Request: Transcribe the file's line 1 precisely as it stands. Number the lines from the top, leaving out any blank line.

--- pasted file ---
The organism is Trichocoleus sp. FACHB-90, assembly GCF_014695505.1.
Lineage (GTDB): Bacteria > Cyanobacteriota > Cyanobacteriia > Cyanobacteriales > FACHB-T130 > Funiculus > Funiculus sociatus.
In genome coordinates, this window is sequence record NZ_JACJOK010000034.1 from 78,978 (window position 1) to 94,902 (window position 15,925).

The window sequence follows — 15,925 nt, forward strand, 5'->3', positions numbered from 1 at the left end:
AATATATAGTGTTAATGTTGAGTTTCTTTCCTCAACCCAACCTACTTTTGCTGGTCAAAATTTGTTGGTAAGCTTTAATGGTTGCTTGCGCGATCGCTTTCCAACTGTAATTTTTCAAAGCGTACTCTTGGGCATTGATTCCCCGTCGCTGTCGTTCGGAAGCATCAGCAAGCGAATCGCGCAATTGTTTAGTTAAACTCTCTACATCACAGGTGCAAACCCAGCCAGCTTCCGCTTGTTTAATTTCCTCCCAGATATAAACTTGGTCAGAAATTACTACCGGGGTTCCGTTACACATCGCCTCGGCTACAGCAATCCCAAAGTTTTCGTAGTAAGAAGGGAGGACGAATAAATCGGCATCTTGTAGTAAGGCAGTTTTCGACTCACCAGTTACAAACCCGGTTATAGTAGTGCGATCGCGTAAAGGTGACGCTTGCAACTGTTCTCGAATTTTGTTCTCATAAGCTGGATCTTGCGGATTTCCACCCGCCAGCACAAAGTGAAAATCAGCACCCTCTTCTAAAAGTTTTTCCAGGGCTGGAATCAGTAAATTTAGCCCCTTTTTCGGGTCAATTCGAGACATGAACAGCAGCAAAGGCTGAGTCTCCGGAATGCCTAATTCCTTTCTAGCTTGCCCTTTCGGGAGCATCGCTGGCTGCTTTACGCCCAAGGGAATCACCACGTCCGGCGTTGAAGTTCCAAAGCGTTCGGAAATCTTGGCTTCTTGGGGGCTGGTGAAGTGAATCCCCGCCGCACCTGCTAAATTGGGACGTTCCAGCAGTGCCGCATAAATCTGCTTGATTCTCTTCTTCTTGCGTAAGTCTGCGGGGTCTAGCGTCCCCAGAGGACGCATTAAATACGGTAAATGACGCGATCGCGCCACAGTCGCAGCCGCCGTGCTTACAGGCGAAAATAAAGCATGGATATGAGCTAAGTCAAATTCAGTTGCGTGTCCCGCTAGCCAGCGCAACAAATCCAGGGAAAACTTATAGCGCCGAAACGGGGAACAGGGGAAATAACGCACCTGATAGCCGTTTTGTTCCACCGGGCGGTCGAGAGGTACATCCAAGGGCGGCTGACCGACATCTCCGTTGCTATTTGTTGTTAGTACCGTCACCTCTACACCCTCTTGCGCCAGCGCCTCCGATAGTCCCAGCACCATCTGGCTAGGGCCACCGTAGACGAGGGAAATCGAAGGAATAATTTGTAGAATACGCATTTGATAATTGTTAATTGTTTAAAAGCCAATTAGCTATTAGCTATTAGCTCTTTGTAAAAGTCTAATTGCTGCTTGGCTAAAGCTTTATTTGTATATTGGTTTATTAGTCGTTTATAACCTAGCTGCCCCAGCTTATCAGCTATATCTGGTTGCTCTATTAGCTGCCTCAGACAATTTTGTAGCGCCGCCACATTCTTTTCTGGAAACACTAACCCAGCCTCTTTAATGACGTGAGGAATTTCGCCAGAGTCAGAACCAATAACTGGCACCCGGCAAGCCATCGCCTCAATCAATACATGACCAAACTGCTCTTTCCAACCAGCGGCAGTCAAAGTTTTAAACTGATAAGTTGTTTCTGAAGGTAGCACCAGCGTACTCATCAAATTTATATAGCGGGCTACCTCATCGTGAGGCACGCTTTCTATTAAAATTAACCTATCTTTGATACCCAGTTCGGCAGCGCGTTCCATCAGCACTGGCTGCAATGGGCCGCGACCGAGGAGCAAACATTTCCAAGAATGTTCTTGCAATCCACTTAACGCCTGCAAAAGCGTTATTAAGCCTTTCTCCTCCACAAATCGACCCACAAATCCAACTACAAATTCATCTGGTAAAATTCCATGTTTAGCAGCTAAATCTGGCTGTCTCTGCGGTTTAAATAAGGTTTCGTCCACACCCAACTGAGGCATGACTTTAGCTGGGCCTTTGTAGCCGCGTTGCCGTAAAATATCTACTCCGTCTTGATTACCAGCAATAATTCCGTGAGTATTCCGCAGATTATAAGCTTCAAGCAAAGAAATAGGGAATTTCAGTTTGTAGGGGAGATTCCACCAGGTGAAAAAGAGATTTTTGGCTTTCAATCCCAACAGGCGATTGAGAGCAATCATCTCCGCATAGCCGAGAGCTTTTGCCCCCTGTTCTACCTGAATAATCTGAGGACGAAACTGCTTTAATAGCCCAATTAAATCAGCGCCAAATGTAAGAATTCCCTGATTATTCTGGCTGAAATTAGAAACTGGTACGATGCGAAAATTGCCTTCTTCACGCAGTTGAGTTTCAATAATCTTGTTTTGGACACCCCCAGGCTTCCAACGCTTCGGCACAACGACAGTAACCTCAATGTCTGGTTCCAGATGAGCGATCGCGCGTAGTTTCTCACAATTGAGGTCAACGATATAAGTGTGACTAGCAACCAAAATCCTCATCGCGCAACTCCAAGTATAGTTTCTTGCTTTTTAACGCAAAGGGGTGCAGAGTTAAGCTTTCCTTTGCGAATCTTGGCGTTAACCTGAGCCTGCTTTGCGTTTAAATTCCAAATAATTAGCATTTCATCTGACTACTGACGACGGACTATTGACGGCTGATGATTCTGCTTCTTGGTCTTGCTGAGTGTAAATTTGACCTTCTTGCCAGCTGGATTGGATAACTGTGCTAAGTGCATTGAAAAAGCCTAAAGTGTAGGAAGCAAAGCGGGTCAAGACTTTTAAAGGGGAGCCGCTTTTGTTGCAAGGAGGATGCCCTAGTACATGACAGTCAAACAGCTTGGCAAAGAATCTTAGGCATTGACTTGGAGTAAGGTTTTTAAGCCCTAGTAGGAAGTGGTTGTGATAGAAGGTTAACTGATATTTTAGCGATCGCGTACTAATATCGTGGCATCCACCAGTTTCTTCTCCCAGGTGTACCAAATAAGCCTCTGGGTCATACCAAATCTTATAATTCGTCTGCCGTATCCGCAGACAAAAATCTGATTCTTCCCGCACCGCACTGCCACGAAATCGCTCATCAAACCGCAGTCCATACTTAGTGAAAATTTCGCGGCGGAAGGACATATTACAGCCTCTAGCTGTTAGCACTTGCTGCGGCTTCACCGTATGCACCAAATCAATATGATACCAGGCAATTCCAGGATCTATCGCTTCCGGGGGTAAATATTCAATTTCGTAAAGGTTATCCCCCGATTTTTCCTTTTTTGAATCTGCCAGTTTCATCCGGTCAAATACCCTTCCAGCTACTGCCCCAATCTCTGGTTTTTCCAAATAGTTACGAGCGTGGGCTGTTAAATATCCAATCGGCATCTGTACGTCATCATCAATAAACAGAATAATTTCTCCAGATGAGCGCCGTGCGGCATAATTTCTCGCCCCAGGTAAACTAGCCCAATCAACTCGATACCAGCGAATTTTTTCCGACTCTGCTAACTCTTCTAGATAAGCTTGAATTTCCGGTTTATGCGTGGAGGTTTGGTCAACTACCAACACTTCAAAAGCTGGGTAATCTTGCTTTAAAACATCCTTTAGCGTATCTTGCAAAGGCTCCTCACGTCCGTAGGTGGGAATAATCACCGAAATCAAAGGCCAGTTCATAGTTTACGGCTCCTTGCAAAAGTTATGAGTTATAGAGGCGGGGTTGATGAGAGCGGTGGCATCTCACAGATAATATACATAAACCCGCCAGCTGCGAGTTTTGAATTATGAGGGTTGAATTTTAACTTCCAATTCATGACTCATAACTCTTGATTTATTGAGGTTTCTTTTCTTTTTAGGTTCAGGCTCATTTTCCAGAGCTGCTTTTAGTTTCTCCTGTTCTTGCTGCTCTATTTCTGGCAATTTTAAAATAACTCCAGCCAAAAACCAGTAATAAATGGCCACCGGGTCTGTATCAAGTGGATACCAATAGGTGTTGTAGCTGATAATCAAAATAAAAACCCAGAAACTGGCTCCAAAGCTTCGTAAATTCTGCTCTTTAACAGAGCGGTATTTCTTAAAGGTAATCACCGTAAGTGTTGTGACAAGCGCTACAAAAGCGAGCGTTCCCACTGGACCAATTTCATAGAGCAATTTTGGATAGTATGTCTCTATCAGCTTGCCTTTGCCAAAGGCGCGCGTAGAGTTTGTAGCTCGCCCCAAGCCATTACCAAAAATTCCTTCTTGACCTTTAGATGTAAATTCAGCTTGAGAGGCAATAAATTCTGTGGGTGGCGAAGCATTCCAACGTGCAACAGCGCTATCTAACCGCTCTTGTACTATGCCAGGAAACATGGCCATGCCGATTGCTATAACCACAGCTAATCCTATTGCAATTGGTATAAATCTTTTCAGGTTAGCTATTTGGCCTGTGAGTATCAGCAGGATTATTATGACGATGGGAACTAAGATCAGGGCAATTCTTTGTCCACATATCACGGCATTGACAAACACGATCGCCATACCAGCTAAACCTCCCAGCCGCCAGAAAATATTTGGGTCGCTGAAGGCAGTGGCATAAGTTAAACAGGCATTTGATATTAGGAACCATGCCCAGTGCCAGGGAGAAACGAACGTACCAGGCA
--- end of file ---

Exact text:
The organism is Trichocoleus sp. FACHB-90, assembly GCF_014695505.1.